Montelago Village, Lake Las Vegas, Nevada
Statues of gnomes have been popular garden decorations for since the 1800's. The traditional depiction of the male gnome is short, elf-like beings with wrinkled and gnarled human-like features and a head slightly too big for its body. It is dressed in bright, solid colour clothing. They wear a conical hat usually red and have a long, white beard. Quite often they are hunchbacked or misshapen. According to Wikipedia the first garden gnomes were made in Gräfenroda in Thuringia, Germany based on local legend that gnomes helped in the garden at night. They are usually depicted doing some type of activity like holding a lamp as in the picture or holding a rake like mine. While originally made in terracotta, garden gnomes are now available in other materials including resin that tolerates the weather well.
Gnomes are legendary creatures associated with the classical element of earth because of their subterranian habitat. In lengends they protected secret treasures concealed in vast caverns underground. While the origin of the garden gnome indicated that gnomes helped humans in their gardens at night, older legends indicate that gnomes were not naturally inclined to help humans. But they could be valuable allies if a human were to gain their trust. In gardens, gnomes are seen as good luck charms for aiding in the growth and protecting that which is planted. Not everyone views garden gnomes as beneficial garden inhabitants. J.K. Rowling referred to garden gnomes as "potatoes with legs" in Harry Potter and The Chamber of Secrets. In the wizarding community, garden gnomes were pests much like moles so wizzards had to routinely de-gnome their gardens. The de-gnoming method was rather simple. Grab the gnome by the legs and swinging it around to make it dizzy then toss it from the garden.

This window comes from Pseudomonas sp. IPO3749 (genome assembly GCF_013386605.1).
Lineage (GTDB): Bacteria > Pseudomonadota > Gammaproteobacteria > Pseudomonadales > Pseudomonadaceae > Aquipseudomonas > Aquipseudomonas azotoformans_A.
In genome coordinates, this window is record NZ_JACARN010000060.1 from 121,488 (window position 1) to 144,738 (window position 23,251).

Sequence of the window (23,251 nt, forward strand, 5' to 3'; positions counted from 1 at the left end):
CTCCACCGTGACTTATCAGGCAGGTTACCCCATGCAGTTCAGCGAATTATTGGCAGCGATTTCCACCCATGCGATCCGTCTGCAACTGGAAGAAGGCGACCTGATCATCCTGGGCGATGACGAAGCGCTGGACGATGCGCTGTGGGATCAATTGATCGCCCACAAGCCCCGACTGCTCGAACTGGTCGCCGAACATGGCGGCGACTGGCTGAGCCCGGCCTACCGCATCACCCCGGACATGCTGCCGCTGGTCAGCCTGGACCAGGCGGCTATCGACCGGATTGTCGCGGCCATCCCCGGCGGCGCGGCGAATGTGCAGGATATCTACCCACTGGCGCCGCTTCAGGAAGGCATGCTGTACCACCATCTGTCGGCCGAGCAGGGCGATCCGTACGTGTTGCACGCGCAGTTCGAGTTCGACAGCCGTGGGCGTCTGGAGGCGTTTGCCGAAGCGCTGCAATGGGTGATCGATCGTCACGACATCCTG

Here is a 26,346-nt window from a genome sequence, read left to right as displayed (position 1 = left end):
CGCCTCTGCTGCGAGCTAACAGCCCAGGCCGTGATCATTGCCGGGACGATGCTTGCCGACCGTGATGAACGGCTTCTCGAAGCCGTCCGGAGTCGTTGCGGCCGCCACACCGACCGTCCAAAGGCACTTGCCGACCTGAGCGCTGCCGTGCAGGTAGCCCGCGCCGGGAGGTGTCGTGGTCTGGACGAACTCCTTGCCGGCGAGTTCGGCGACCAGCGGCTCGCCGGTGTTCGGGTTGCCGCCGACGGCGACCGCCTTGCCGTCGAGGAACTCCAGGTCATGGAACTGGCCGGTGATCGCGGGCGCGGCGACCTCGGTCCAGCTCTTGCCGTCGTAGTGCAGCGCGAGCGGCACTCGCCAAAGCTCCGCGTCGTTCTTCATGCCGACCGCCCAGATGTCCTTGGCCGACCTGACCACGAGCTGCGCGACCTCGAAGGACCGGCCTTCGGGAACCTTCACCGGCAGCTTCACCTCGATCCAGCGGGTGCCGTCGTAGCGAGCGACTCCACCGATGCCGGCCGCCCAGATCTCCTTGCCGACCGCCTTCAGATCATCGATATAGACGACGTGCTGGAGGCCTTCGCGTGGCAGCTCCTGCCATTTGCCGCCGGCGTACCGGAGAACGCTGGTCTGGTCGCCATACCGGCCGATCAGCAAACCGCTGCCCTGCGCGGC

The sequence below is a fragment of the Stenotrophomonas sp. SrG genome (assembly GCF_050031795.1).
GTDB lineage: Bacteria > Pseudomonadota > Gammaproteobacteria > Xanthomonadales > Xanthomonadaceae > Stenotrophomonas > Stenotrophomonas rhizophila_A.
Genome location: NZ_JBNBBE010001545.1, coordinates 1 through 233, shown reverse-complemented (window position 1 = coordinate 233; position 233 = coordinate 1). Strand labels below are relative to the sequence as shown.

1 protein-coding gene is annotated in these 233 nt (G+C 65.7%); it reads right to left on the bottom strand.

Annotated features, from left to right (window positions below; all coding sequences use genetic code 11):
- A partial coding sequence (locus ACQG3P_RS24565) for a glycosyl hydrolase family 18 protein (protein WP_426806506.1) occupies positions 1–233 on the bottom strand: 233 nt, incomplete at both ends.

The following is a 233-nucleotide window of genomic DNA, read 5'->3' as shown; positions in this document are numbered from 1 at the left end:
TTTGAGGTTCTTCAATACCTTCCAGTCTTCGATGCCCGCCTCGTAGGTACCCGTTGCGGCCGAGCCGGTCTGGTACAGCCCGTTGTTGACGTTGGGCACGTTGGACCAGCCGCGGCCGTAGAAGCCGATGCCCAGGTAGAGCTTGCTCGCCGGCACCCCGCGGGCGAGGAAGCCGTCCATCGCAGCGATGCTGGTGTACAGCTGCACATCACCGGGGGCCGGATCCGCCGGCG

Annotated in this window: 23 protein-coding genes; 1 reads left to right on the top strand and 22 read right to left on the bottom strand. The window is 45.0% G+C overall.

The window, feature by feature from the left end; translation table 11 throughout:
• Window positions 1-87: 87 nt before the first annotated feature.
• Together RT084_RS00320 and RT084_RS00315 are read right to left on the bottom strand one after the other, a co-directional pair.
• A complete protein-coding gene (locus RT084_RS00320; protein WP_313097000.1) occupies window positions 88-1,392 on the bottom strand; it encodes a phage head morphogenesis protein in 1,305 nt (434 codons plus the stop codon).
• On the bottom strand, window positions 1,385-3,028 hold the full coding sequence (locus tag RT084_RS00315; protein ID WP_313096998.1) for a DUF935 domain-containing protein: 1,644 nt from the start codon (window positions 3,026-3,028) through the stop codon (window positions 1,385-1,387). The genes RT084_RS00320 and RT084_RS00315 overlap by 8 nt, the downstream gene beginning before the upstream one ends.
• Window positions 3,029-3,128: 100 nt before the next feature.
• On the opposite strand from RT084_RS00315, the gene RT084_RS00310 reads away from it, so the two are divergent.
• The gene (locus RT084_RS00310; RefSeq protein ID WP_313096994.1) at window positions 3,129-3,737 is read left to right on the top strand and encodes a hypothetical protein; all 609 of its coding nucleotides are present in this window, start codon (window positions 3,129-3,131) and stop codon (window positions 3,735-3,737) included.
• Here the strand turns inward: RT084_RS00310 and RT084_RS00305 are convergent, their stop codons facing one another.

Garden gnomes are often depicted globe trotting since they became popular items to snitch. One garden gnome gained his moment of fame when he was uprooted from his garden and sent on a trip around the world. Pictures came from each destination assuring his owners that he was having a wonderful time. He finally made it back to his home garden safe and sound. While this sounds rather humorous, no one should remove a garden gnome from his own garden! It disorients the gnome and brings bad luck to the garden and it will bring bad luck to those who remove a gnome. Remember a gnome is not naturally inclined to help humans and have magical powers that can cause humans to feel sad. So to those so inclined, please don't remove a garden gnome from his garden.